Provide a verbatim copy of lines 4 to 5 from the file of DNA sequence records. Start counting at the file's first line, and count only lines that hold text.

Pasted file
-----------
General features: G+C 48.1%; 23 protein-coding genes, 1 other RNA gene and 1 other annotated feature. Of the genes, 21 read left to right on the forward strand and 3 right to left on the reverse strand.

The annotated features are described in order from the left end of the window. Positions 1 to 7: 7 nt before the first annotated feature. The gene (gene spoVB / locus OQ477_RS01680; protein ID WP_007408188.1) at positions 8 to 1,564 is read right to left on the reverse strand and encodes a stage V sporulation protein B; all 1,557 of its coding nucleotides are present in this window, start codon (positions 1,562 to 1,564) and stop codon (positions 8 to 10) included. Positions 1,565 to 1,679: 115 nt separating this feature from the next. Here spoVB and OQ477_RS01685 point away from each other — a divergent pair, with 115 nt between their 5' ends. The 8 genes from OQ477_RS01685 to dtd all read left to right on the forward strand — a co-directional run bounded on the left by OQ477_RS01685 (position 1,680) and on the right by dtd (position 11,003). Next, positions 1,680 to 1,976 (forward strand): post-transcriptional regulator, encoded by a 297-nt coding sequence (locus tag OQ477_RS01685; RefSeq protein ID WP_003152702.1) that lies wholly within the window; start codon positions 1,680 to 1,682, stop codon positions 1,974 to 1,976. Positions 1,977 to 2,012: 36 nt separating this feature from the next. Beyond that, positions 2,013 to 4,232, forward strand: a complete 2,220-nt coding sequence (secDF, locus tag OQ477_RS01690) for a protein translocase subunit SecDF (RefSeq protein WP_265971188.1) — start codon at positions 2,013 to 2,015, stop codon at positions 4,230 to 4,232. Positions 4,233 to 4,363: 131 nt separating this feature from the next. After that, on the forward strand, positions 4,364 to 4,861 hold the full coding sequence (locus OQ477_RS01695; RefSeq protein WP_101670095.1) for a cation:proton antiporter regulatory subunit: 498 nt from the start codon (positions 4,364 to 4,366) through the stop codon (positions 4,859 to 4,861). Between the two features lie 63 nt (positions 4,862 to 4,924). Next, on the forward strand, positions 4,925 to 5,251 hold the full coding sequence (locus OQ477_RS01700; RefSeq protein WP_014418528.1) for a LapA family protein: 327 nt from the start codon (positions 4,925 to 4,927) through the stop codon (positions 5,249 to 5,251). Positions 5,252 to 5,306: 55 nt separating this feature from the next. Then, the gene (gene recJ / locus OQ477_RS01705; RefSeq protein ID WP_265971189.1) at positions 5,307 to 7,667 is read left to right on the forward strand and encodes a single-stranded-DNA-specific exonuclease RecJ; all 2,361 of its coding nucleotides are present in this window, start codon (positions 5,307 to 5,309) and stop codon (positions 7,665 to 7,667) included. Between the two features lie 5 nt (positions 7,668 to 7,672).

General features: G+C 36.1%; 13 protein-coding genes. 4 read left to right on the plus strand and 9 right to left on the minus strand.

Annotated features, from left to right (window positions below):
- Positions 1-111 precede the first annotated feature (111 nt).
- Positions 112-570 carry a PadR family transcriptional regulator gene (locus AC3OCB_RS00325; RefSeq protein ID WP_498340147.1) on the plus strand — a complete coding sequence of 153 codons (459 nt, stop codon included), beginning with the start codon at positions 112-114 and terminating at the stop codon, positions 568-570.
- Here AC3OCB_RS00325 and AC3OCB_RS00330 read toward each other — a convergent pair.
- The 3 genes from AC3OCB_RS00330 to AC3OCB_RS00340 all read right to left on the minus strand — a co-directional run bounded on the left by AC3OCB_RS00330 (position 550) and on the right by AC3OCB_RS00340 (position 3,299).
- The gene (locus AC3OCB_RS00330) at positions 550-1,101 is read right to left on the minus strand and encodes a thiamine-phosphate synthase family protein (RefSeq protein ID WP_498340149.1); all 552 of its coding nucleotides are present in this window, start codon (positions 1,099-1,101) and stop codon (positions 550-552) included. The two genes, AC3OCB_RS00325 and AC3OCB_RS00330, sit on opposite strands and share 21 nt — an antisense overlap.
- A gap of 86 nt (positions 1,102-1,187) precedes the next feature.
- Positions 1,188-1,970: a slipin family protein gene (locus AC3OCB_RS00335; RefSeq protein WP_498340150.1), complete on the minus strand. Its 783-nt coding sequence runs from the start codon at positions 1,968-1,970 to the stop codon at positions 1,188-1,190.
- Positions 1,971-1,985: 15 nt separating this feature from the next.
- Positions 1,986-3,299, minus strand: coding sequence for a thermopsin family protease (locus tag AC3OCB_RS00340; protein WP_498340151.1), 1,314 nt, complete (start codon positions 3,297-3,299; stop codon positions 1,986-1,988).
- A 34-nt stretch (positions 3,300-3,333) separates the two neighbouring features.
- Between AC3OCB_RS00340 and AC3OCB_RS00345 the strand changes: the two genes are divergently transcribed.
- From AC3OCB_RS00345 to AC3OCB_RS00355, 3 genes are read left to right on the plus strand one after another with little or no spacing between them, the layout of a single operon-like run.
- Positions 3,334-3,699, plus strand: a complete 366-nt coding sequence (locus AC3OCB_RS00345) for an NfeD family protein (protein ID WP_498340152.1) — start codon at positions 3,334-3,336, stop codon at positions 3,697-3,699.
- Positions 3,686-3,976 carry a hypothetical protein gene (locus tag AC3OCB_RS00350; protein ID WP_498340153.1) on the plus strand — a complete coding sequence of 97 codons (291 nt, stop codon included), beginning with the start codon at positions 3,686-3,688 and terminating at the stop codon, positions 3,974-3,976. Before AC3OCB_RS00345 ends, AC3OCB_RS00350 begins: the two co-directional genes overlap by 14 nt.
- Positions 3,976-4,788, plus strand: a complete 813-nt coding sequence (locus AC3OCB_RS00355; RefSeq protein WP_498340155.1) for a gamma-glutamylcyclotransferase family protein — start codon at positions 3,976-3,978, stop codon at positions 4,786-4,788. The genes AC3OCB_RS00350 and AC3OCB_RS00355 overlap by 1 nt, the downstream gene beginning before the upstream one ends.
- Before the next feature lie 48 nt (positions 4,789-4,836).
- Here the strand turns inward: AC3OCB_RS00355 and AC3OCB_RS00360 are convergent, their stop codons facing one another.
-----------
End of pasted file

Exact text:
Annotated features, from left to right (window positions below):
- Positions 1-111 precede the first annotated feature (111 nt).